Baseball, Chicago Style|
A Tale of Two Teams, One City
by Jerome Holtzman and George Vass
Bonus Books, 2001 | Buy the book
The chaos continued in 1962, as did the Cubs' lack of success—a 59-103 season, in ninth place (the N.L. had just expanded to 10 teams), 42 1⁄2 games out of first place, with the most losses and fewest victories in the club's history since 1901. But unlike the previous season when there were eight head-coach changes, there were only three. Tappe opened, went 4-16, and was rescued by Lou Klein, 12-19. Charlie Metro, a grizzled veteran who had been added to the mix, replaced Klein on June 5 and finished the season. He was 43-68.
A disciplinarian, Metro had managed in the minors 15 years in the Detroit organization, winning three pennants, only once finishing out of the first division. He refused to be rotated and told Holland, "I've done my stint in the minors." Metro was fired at the end of the season.
A quarter of a century later, in a 1988 interview, Metro conceded he was constantly feuding with the Tappe camp and revealed an incident typical of the infighting:
"All of the coaches were supposed to get together and decide the lineup. It was the second game of doubleheader. Some of the recommendations were ridiculous. I just put my lineup on the table and said, 'If there are any objections, speak up.' Nobody said anything.
"I go out to the bench and there's another lineup. And it wasn't mine. I tacked up my lineup and threw the other one in the crapper. Either Ron Santo or Ernie Banks, I don't remember who it was, said, 'Which lineup are we going to use?' And I said, 'The one that's got my name on it.'"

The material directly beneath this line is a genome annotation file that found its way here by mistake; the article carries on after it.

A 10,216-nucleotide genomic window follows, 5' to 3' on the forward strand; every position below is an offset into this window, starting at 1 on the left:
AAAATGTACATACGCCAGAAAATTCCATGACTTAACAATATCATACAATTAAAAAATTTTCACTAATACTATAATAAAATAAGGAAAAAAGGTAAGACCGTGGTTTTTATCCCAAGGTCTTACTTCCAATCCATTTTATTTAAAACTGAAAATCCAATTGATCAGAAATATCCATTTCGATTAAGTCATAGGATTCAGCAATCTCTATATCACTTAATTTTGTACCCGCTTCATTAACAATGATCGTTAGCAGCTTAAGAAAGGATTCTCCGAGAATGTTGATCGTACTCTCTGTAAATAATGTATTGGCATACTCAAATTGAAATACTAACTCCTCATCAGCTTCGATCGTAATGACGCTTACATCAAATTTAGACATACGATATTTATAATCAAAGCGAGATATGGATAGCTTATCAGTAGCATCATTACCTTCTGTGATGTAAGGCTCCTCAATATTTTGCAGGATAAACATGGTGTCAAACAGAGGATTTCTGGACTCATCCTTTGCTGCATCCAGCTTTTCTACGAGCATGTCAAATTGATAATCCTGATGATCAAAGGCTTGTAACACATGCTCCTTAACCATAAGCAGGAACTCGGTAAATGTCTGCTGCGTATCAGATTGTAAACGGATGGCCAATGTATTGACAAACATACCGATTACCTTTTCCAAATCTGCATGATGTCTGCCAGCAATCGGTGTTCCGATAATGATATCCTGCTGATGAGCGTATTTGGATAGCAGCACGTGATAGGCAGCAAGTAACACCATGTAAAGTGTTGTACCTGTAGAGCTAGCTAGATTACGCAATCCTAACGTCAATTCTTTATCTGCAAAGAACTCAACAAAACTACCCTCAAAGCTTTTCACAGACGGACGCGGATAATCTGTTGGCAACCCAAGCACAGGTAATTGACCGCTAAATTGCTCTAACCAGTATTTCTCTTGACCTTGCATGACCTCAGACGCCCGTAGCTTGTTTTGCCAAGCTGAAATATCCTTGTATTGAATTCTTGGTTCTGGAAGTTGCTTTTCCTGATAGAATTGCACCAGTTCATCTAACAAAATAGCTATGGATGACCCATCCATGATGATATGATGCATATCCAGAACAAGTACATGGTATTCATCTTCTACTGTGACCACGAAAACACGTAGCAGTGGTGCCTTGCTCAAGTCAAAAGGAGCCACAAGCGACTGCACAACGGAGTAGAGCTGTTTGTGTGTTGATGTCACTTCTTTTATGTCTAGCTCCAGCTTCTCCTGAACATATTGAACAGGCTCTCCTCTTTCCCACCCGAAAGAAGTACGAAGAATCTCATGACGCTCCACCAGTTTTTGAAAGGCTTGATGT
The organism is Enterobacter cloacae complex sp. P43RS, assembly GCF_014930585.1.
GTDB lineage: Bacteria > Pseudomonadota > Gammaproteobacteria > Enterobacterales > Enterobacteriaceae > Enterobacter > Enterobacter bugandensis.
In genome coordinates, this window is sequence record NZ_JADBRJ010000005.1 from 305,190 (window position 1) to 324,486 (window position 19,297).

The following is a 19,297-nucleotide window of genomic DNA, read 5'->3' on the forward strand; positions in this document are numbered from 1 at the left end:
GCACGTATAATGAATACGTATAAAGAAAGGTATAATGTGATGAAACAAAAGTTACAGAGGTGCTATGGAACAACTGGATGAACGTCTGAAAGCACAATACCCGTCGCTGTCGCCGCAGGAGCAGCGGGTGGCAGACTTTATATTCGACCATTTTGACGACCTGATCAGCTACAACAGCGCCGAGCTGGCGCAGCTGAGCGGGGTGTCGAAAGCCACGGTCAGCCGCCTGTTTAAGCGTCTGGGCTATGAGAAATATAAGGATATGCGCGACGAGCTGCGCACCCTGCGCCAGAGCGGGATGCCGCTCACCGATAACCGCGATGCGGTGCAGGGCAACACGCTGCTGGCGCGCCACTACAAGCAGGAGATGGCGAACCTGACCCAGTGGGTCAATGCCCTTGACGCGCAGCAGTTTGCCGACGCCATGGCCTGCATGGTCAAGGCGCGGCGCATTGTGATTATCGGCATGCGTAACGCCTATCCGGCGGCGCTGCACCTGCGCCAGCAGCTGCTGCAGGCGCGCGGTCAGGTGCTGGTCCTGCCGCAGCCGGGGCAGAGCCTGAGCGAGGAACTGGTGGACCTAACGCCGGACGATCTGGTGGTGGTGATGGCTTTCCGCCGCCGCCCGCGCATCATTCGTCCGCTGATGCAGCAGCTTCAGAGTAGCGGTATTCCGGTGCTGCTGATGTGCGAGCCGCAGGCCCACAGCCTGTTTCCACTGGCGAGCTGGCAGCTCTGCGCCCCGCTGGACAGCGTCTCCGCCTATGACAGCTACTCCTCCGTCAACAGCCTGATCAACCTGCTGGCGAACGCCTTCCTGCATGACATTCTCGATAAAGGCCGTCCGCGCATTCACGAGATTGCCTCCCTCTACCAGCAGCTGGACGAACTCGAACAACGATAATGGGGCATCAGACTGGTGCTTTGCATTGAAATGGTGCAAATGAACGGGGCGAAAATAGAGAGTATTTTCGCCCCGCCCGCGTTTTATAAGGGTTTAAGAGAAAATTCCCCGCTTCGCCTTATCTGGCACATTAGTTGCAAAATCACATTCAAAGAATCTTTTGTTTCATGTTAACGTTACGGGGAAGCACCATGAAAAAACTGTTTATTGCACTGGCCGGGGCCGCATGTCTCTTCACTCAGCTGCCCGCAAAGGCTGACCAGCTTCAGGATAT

The record books show the no-manager experiment was in force for four seasons, but Wrigley threw in the towel after the second year. Bob Kennedy ran the club without interruption in 1963 and 1964.
Kennedy climbed aboard on February 20, 1963. A week earlier a disillusioned Wrigley told reporters, "We are trying to sign another man and if we get him he'll be our permanent head coach. Or if you fellows wish, you can call him a manager."
Kennedy was dismissed in the middle of the 1965 season, Klein finishing out the campaign. Leo Durocher arrived the next year and made his famous comment, "This isn't an eighth place club." He was right. The Cubs finished 10th.
From Baseball, Chicago Style: A Tale of Two Teams, One City by Jerome Holtzman and George Vass.
Copyright © 2001 by Bonus Books, Inc.. Excerpted with permission.